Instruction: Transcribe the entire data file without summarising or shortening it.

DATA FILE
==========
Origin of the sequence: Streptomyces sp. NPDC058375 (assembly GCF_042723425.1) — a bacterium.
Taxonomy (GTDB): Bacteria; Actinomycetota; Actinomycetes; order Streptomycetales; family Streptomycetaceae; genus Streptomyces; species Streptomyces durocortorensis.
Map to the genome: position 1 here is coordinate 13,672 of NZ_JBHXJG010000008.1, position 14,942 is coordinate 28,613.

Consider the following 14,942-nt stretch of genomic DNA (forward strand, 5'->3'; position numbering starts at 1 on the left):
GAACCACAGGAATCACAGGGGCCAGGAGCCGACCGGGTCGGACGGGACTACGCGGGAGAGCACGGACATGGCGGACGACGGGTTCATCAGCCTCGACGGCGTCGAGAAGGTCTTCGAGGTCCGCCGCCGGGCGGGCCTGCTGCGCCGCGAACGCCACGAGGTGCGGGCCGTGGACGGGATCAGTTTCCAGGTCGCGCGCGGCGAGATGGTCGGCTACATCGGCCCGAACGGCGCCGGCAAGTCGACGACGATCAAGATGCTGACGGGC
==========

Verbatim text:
Origin of the sequence: Streptomyces sp. NPDC058375 (assembly GCF_042723425.1) — a bacterium.
Taxonomy (GTDB): Bacteria; Actinomycetota; Actinomycetes; order Streptomycetales; family Streptomycetaceae; genus Streptomyces; species Streptomyces durocortorensis.
Map to the genome: position 1 here is coordinate 13,672 of NZ_JBHXJG010000008.1, position 14,942 is coordinate 28,613.

Consider the following 14,942-nt stretch of genomic DNA (forward strand, 5'->3'; position numbering starts at 1 on the left):
GAACCACAGGAATCACAGGGGCCAGGAGCCGACCGGGTCGGACGGGACTACGCGGGAGAGCACGGACATGGCGGACGACGGGTTCATCAGCCTCGACGGCGTCGAGAAGGTCTTCGAGGTCCGCCGCCGGGCGGGCCTGCTGCGCCGCGAACGCCACGAGGTGCGGGCCGTGGACGGGATCAGTTTCCAGGTCGCGCGCGGCGAGATGGTCGGCTACATCGGCCCGAACGGCGCCGGCAAGTCGACGACGATCAAGATGCTGACGGGC